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Brad Stevens' game planning and Evan Turner's clutchness have kept the Boston Celtics' playoff hopes alive

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What has kept the Boston Celtics afloat without their top scorer, Isaiah Thomas?

Greg M. Cooper-USA TODAY Sports

Teams aren't expected to improve after losing their best players, but the Boston Celtics have made a trend of that this season. First it was Rajon Rondothen it was Jeff Green, and most recently the Celtics have taken it to the next level with Isaiah Thomas out with a lower back injury.

The Celtics were two games behind Charlotte for the eighth seed in the Eastern Conference when it was announced on March 10 that Thomas would miss time. Their postseason dreams were suddenly in doubt, but they have gone 5-3 over the last eight games and now occupy the final playoff seed.

There is no minimizing just how astounding this stretch has been for the Celtics, especially considering just how much they leaned on Thomas while he was healthy. Only three players had higher usage percentages than Thomas over his first 10-game stint with the Celtics (Russell Westbrook, LeBron James, and Dwyane Wade).

Thomas isn't on the same level as those studs, but he was being used as frequently and as effectively as them. The Celtics had a 108.9 offensive rating with Thomas on the floor, but it dropped to 95.0 with him off. They experienced a similar drop-off in the last eight games, as they rank 24th in the NBA with an offensive rating slightly under 100.

You would think that the Celtics would've fallen out of the playoff race with a low scoring output like that, but they have prevailed. Here are three reasons why their season has been saved despite Isaiah Thomas being sidelined:

1. Defense! Defense! Defense!

The Celtics have struggled on defense this season, but they have progressively gotten better and appear to be hitting their stride down the final stretch. Since Isaiah got hurt, they rank 4th in the NBA with a 96.8 defensive rating and much of the credit should be given to his replacement, second-year point guard Phil Pressey.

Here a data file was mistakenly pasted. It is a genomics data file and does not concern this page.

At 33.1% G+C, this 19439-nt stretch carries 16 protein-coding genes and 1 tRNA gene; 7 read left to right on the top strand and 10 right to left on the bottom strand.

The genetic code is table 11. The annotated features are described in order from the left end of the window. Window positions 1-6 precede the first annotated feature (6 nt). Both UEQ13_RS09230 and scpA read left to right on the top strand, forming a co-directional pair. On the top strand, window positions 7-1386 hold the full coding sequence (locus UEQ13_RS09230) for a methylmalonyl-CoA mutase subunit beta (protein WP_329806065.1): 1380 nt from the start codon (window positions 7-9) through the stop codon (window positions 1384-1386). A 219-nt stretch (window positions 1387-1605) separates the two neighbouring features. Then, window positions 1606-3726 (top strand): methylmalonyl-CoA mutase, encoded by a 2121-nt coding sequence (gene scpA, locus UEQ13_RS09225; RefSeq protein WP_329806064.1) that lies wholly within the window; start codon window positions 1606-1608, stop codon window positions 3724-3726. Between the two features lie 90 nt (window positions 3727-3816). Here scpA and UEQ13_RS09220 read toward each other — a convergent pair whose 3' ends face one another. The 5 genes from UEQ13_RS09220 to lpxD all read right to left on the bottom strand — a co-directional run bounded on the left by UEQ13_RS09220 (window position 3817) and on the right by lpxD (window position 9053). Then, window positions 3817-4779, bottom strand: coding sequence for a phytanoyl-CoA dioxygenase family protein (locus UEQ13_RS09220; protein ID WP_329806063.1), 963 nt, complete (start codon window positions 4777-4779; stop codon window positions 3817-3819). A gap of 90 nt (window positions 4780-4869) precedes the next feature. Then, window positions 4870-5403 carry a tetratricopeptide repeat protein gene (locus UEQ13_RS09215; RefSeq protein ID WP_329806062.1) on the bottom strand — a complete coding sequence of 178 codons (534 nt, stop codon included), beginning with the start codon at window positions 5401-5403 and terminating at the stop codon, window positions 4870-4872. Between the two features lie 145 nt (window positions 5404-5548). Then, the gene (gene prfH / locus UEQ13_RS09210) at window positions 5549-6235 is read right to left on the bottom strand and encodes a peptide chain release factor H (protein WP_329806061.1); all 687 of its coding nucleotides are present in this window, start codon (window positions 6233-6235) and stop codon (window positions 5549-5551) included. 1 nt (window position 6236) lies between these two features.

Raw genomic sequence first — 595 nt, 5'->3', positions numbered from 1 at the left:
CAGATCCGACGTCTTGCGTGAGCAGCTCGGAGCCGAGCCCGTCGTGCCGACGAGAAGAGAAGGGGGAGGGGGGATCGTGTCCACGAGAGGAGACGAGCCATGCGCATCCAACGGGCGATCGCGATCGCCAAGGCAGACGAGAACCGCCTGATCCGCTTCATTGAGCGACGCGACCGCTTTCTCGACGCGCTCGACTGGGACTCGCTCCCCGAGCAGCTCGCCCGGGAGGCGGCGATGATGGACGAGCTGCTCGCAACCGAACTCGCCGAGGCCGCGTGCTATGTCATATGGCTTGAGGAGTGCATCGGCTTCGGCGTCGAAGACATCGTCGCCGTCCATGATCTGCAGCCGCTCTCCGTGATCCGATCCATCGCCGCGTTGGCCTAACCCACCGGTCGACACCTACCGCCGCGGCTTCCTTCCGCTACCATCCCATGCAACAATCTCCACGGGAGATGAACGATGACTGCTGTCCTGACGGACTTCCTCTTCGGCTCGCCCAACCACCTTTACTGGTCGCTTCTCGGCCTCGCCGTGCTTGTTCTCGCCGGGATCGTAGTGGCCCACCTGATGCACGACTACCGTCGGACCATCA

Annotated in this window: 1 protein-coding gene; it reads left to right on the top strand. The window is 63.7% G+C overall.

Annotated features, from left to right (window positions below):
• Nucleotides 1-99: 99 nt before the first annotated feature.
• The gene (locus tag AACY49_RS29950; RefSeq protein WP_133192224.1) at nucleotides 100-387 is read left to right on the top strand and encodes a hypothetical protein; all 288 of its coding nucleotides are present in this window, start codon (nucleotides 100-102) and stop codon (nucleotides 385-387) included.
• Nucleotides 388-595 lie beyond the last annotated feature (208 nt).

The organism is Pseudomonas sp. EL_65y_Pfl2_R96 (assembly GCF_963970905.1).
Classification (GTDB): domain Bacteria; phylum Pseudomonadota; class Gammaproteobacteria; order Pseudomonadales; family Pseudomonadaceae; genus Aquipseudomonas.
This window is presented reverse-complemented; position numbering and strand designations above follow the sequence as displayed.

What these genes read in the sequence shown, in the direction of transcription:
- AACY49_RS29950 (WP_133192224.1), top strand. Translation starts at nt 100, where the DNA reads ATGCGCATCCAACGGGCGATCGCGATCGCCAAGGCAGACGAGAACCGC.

The Celtics are allowing only 88.5 points per 100 possessions in the last eight games with the pesky Pressey on the floor, largely due to plays like this:

Watching Pressey run the point on offense might be more taxing than riding the Bizzaro roller coaster, but his defense has frequently provided a spark off the bench. Pressey does a great job of staying in front of ball handlers by moving laterally and invading their air space. Kudos to Pressey for staying focused this season, as ESPN Boston's Chris Forsberg outlined in a column earlier this month.

Jae Crowder has also been an absolute maniac on the defensive end. In the last eight games, opponents are shooting just 33 percent when defended by Crowder, which is about 12 percent worse than the league average. Crowder's ability to switch and defend multiple positions has been a vital tool for the Celtics, and it helps explain why they have experienced such a surge.

2. Evan Turner goes from zero to a hero.

While he was winning National Player of the Year honors at Ohio State University, Evan Turner earned the nickname "The Villain," but has been The Hero for the Celtics. With Thomas out, Turner has seen his usage rise about four percent and he is coming through when called upon.